European banks have lost between three percent to four percent, or €22 billion of market share to challenger mobile-only banks such as N26 and Revolut because they did not develop new, customer-centric, and data-driven approaches to personalized banking.
22 big bs is a substantial amount of money lost because of retail banking’s failure to innovate quickly and to meet the evolving demands of the modern-day customer.
I see a similar trend quickly approaching commercial banking as IoT’s involvement in the financial sector reaches a whopping $2.1 billion by 2023, at a compound annual growth rate of 52.1% YOY.
Yet while the financial sector screams for aggressive IoT adoption, they fall short of one critical aspect that stifles their successful transition.
Banks do not possess the deep IoT and data-standardization know-how required to efficiently and securely process equipment usage data.
These institutions have tried to develop a data-driven financing solution, but the majority struggle because they just can’t seem to get all the moving parts properly aligned.
They face scalability issues of retrieving, understanding, and applying data to create actionable outcomes.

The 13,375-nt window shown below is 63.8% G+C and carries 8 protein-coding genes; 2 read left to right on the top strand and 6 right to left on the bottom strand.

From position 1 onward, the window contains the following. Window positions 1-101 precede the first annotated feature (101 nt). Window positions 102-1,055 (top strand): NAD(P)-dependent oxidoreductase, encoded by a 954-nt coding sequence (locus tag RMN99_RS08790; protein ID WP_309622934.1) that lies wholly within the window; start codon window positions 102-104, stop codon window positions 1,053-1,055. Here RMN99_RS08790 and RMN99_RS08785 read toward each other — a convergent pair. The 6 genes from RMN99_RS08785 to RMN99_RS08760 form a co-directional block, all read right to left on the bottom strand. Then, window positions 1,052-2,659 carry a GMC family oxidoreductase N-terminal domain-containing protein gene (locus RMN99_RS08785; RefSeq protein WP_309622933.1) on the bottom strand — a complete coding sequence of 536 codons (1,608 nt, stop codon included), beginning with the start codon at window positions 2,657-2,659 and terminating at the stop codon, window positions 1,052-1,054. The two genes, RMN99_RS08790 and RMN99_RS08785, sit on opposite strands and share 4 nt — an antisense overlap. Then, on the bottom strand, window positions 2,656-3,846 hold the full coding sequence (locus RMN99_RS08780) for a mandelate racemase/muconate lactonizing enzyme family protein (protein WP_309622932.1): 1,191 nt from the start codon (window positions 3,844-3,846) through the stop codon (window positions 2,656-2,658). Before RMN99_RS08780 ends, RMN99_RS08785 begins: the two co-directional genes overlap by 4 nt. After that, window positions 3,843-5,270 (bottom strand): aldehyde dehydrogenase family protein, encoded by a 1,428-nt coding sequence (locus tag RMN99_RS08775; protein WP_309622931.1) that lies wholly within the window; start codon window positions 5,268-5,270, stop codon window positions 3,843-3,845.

It makes sense that Microsoft’s 2019 IoT signal’s report discovered that 38% of their respondents stated that the top challenge for IoT adoption is complexity or technical challenges since there’s a lack of industry expertise.
So, what does this mean for your financial organization?
Banks who struggle to adopt the latest technology, like IoT and data, will end up failing in bringing more flexible and customer-focused financing products in the market and will again lose further market share.
We see a bold and bright opportunity for linx4 to help such institutions navigate the trenches of data management.
We want to help banks, insurance companies, and other financial groups protect their corporate financing market share with tailor-made equipment financing solutions that combat traditional financing’s pitfalls.
Why does traditional financing suck?
Because it posses glaring weaknesses in terms of payment flexibility, cash flow optimization, and risk-sharing opportunities, to name a few.
Conventional methods prevent equipment seeker’s from buying machinery because it requires hefty upfront investments.
On top of that, buyers can’t distribute the cash damage incurred from direct purchases to coincide with money coming into the business.
Not to mention that the shift in buyer-seller risk is entirely unfair for those manufacturers who purchase new machinery out-right.
Traditional financing is out-dated and is not designed to meet the expectations of buyers today.